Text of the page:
Phasing out 2G and 3G, big changes in store.

The two major mobile networks in New Zealand have announced big changes in the next few years. Vodafone NZ is now One NZ along with announcement that their 2G and 3G network will be gradually closed off by 2025 (2G mid 2025, 3G end of 2024) – the reason for keeping 2G on for longer are the number of ‘smart metres’ that power companies use. Spark on the other hand has announced their own phasing out of 3G which probably explains why, when they chose Nokia as their 5G infrastructure partner, I wouldn’t be surprised if they rip out the 4G Huawei equipment and simply having a 4G and 5G network based on Nokia’s SingleRAN infrastructure. I’m looking forward to Spark and One NZ reusing the old 3G frequencies for 4G or 5G. Spark for example has 850MHz which Telstra in Australia have redeployed for 5G (link) and Optus in Australia launched 5G on 900MHz (link) with the fall back to 4G 700MHz resulting in a pure IP based network.

It appears that Google are getting sorted out when it comes to supporting more 4G and 5G networks with the latest beta of their QPR update which has added support for VoLTE and 5G for both Spark as well as One NZ (I wouldn’t be surprised if 2 Degrees support will be coming out soon). I wonder whether the decline in ad revenue has forced Google’s hand to get its act together when it comes to their other divisions – that they need to get their hardware division sorted out and move beyond just shipping their hardware to 14 countries. At the moment you can purchase Nest and Fitbit hardware but unfortunately that is all but that being said if I can purchase Pixel from overseas but it works in New Zealand then there will be no complaints from me regarding it.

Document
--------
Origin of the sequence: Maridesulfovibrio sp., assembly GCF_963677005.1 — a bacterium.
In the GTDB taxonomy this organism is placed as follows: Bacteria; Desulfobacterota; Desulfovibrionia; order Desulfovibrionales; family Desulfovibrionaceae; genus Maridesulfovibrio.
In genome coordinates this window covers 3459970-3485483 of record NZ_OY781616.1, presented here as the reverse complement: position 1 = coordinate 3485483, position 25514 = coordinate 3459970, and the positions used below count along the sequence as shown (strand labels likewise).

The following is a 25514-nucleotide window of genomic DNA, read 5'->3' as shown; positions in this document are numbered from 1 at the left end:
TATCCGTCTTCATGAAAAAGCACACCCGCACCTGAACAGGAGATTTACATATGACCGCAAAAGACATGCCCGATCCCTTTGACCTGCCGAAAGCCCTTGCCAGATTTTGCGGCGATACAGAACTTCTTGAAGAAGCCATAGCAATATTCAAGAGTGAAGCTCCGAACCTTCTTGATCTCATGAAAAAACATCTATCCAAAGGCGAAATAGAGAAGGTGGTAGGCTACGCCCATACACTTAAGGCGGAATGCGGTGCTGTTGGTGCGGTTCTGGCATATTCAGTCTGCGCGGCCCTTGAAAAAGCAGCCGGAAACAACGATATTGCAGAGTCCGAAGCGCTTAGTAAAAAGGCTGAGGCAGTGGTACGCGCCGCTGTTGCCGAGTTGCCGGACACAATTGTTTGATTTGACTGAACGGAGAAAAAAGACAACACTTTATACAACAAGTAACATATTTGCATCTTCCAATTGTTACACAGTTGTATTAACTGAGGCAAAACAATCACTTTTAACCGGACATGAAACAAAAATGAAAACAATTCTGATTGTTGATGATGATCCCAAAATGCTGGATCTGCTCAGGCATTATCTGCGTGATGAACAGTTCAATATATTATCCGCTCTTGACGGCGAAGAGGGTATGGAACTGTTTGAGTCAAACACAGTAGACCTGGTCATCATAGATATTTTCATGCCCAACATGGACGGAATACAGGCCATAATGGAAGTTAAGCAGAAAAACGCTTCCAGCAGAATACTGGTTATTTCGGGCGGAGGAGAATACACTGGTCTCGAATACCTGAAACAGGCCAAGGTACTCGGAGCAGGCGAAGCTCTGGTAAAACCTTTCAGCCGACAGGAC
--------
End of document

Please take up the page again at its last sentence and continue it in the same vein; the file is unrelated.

Ubiquiti has released to ‘early adopters’ and update for UDM and UDM Pro of UnifiOS 3.0.20 – getting closer bit by bit to UnifiOS parity across the Unifi product line up. It’ll be interesting to see, once they’re all into sync, how quickly new features and bugs will be fixed particularly with the launch of the adblocker – hopefully it’ll become more feature rich to allow more fine grained configuration such as exemption particular domain names etc. Personally I think it maybe useful for a large network but someone like me would find it more reliable by just sticking with uBlock Origin and call it a day.

Substack has launched Substack Notes (link) – I love the interface, it is very minimalist user interface but that being said it would have been nice if they implemented Activity Pub so then it was possible to follow a particular author from Mastodon rather than having to create an account etc. With that being said, it is good that there are alternatives arising and hopefully it’ll result in more choice, more options and hopefully reduce the likelihood that a Twitter like fiasco will occur again because some billionaire with more dollars than sense gets a bee up their backside and buys out a prominent platform.

For those who prefer a traditional email client, Mimestream (link) is drawing closer to a 1.0 release – it’ll be interesting to see whether they sell it exclusively through the App Store or whether they skip that in favour of selling it directly to the public. What I like about it is the fact that rather than using IMAP and the mess associated with translating IMAP to Gmail way of doing things (for example folders in IMAP are translated to labels in Gmail) it uses the native Gmail API along with other native APIs which results in a more reliable experience. For me, I have gotten used to doing email via the web browser (probably due to the fact that we use Google Workspace where I work). IMHO Apple should be doing the same – maybe work with Google so that you can synchronise your bookmarks and passwords so you can keep using Safari while integrated into Google, one can always dream.